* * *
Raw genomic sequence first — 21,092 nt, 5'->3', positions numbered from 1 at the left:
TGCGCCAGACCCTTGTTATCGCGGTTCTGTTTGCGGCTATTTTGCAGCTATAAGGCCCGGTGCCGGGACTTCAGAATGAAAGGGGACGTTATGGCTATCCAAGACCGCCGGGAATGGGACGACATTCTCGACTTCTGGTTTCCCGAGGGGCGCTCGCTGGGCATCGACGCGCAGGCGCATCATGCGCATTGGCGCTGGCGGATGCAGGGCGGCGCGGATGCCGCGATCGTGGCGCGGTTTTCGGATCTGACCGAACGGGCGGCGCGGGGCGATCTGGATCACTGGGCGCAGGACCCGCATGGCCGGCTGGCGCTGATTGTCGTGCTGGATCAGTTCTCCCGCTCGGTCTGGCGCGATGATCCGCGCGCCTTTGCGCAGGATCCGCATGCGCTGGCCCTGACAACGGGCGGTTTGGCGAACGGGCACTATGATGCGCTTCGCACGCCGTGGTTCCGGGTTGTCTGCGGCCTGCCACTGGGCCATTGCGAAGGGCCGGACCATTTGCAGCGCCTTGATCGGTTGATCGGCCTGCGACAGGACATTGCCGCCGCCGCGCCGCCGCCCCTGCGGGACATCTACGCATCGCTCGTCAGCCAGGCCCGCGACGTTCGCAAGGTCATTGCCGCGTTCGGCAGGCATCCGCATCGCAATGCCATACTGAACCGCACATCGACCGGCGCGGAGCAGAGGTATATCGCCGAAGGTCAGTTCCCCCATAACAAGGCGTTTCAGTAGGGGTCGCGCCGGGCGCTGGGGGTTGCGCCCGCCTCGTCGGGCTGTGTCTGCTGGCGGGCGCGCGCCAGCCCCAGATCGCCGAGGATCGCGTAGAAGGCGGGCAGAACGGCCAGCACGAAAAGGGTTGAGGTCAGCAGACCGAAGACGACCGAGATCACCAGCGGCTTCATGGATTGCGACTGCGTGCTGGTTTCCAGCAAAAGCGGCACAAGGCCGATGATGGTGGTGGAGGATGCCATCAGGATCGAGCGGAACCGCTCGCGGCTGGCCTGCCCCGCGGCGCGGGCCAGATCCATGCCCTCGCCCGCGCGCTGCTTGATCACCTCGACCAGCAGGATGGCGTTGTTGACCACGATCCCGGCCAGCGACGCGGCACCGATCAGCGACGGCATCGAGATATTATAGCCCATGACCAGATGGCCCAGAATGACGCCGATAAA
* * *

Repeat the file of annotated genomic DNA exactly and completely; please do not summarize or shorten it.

Raw genomic sequence first — 21,092 nt, 5'->3', positions numbered from 1 at the left:
TGCGCCAGACCCTTGTTATCGCGGTTCTGTTTGCGGCTATTTTGCAGCTATAAGGCCCGGTGCCGGGACTTCAGAATGAAAGGGGACGTTATGGCTATCCAAGACCGCCGGGAATGGGACGACATTCTCGACTTCTGGTTTCCCGAGGGGCGCTCGCTGGGCATCGACGCGCAGGCGCATCATGCGCATTGGCGCTGGCGGATGCAGGGCGGCGCGGATGCCGCGATCGTGGCGCGGTTTTCGGATCTGACCGAACGGGCGGCGCGGGGCGATCTGGATCACTGGGCGCAGGACCCGCATGGCCGGCTGGCGCTGATTGTCGTGCTGGATCAGTTCTCCCGCTCGGTCTGGCGCGATGATCCGCGCGCCTTTGCGCAGGATCCGCATGCGCTGGCCCTGACAACGGGCGGTTTGGCGAACGGGCACTATGATGCGCTTCGCACGCCGTGGTTCCGGGTTGTCTGCGGCCTGCCACTGGGCCATTGCGAAGGGCCGGACCATTTGCAGCGCCTTGATCGGTTGATCGGCCTGCGACAGGACATTGCCGCCGCCGCGCCGCCGCCCCTGCGGGACATCTACGCATCGCTCGTCAGCCAGGCCCGCGACGTTCGCAAGGTCATTGCCGCGTTCGGCAGGCATCCGCATCGCAATGCCATACTGAACCGCACATCGACCGGCGCGGAGCAGAGGTATATCGCCGAAGGTCAGTTCCCCCATAACAAGGCGTTTCAGTAGGGGTCGCGCCGGGCGCTGGGGGTTGCGCCCGCCTCGTCGGGCTGTGTCTGCTGGCGGGCGCGCGCCAGCCCCAGATCGCCGAGGATCGCGTAGAAGGCGGGCAGAACGGCCAGCACGAAAAGGGTTGAGGTCAGCAGACCGAAGACGACCGAGATCACCAGCGGCTTCATGGATTGCGACTGCGTGCTGGTTTCCAGCAAAAGCGGCACAAGGCCGATGATGGTGGTGGAGGATGCCATCAGGATCGAGCGGAACCGCTCGCGGCTGGCCTGCCCCGCGGCGCGGGCCAGATCCATGCCCTCGCCCGCGCGCTGCTTGATCACCTCGACCAGCAGGATGGCGTTGTTGACCACGATCCCGGCCAGCGACGCGGCACCGATCAGCGACGGCATCGAGATATTATAGCCCATGACCAGATGGCCCAGAATGACGCCGATAAA